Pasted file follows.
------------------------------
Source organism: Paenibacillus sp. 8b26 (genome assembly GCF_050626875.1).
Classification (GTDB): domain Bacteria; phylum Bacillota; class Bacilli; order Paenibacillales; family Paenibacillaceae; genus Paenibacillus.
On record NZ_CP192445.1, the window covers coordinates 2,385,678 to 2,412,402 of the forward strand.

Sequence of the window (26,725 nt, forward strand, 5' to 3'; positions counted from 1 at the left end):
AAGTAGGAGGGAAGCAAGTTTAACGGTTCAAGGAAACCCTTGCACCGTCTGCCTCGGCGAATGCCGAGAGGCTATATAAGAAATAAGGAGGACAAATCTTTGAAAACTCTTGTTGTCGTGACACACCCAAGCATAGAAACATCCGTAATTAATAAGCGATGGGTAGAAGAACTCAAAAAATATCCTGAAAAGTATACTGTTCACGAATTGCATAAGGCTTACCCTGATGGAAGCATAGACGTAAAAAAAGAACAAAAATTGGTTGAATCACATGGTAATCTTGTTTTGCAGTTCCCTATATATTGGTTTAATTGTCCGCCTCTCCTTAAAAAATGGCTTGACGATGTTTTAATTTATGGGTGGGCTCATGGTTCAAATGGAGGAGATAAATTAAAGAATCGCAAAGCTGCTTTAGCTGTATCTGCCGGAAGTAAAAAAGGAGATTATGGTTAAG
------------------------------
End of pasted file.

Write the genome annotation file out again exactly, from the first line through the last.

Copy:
Source organism: Paenibacillus sp. 8b26 (genome assembly GCF_050626875.1).
Classification (GTDB): domain Bacteria; phylum Bacillota; class Bacilli; order Paenibacillales; family Paenibacillaceae; genus Paenibacillus.
On record NZ_CP192445.1, the window covers coordinates 2,385,678 to 2,412,402 of the forward strand.

Sequence of the window (26,725 nt, forward strand, 5' to 3'; positions counted from 1 at the left end):
AAGTAGGAGGGAAGCAAGTTTAACGGTTCAAGGAAACCCTTGCACCGTCTGCCTCGGCGAATGCCGAGAGGCTATATAAGAAATAAGGAGGACAAATCTTTGAAAACTCTTGTTGTCGTGACACACCCAAGCATAGAAACATCCGTAATTAATAAGCGATGGGTAGAAGAACTCAAAAAATATCCTGAAAAGTATACTGTTCACGAATTGCATAAGGCTTACCCTGATGGAAGCATAGACGTAAAAAAAGAACAAAAATTGGTTGAATCACATGGTAATCTTGTTTTGCAGTTCCCTATATATTGGTTTAATTGTCCGCCTCTCCTTAAAAAATGGCTTGACGATGTTTTAATTTATGGGTGGGCTCATGGTTCAAATGGAGGAGATAAATTAAAGAATCGCAAAGCTGCTTTAGCTGTATCTGCCGGAAGTAAAAAAGGAGATTATGGTTAAG